Background: Headache is a frequent symptom of the novel coronavirus 19 disease (COVID-19). To date, there are limited information on how COVID-19 affects migraine and its treatment. Case description: A 47-year-old patient, suffering from chronic migraine and medication-overuse headache, in September 2020 started erenumab at 70 mg once monthly. Two months later, monthly migraine days decreased from 20 to 5. On the third month, the patient developed mild COVID-19 symptoms, experiencing extreme fatigue, hyposmia, and attention deficit, resulting positive for SARS-Cov-2 RNA. A significant increase in migraine attacks frequency was reported. Brain MRI and EEG were normal. Erenumab was increased to 140 mg/month, and attacks decreased to 3 monthly migraine days and remained stable. All the headaches experienced by our patient during the infection fulfilled the criteria of the migraine attacks, without tensive-like features. Conclusion: We report the first case showing the effects of SARS-CoV-2 infection in a patient with chronic migraine and medication-overuse headache treated with erenumab. Our case description suggests that inflammatory processes induced by SARS-CoV-2 infection may increase the frequency of migraine attacks, probably through an activation of the trigeminovascular system. Whether treatment with CGRP receptor antagonist may influence COVID is still debated. Additional studies regarding anti-CGRP monoclonal antibodies in COVID-19 patients are warranted.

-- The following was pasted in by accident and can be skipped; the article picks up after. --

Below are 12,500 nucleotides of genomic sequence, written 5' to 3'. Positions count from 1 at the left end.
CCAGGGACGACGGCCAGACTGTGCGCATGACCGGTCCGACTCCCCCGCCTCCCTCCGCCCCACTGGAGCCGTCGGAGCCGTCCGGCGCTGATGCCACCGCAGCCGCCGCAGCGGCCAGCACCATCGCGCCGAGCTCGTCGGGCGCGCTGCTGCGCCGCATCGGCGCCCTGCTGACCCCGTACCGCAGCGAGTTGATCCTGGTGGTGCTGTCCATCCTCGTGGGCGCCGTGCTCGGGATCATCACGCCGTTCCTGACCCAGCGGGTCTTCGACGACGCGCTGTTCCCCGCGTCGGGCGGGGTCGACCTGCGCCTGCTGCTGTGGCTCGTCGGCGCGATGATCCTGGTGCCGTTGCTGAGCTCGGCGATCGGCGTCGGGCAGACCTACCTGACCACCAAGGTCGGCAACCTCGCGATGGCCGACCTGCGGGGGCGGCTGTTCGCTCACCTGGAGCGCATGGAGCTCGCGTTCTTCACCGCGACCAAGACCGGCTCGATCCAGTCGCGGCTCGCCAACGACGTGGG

Impact of COVID-19 on chronic migraine treated with erenumab: a case report

Grassini A.
;
Roveta F.;Gallo E.;Cermelli A.;Boschi S.;Rubino E.;Rainero I.
2021

Abstract

Background: Headache is a frequent symptom of the novel coronavirus 19 disease (COVID-19). To date, there are limited information on how COVID-19 affects migraine and its treatment. Case description: A 47-year-old patient, suffering from chronic migraine and medication-overuse headache, in September 2020 started erenumab at 70 mg once monthly. Two months later, monthly migraine days decreased from 20 to 5. On the third month, the patient developed mild COVID-19 symptoms, experiencing extreme fatigue, hyposmia, and attention deficit, resulting positive for SARS-Cov-2 RNA. A significant increase in migraine attacks frequency was reported. Brain MRI and EEG were normal. Erenumab was increased to 140 mg/month, and attacks decreased to 3 monthly migraine days and remained stable. All the headaches experienced by our patient during the infection fulfilled the criteria of the migraine attacks, without tensive-like features. Conclusion: We report the first case showing the effects of SARS-CoV-2 infection in a patient with chronic migraine and medication-overuse headache treated with erenumab. Our case description suggests that inflammatory processes induced by SARS-CoV-2 infection may increase the frequency of migraine attacks, probably through an activation of the trigeminovascular system. Whether treatment with CGRP receptor antagonist may influence COVID is still debated. Additional studies regarding anti-CGRP monoclonal antibodies in COVID-19 patients are warranted.
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CGRP; Chronic migraine; COVID-19; Erenumab; SARS-Cov-2; Antibodies, Monoclonal, Humanized; Calcitonin Gene-Related Peptide Receptor Antagonists; Humans; Middle Aged; RNA, Viral; SARS-CoV-2; COVID-19; Migraine Disorders
Grassini A.; Marcinno A.; Roveta F.; Gallo E.; Cermelli A.; Boschi S.; Rubino E.; Rainero I.
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Utilizza questo identificativo per citare o creare un link a questo documento: https://hdl.handle.net/2318/1825423
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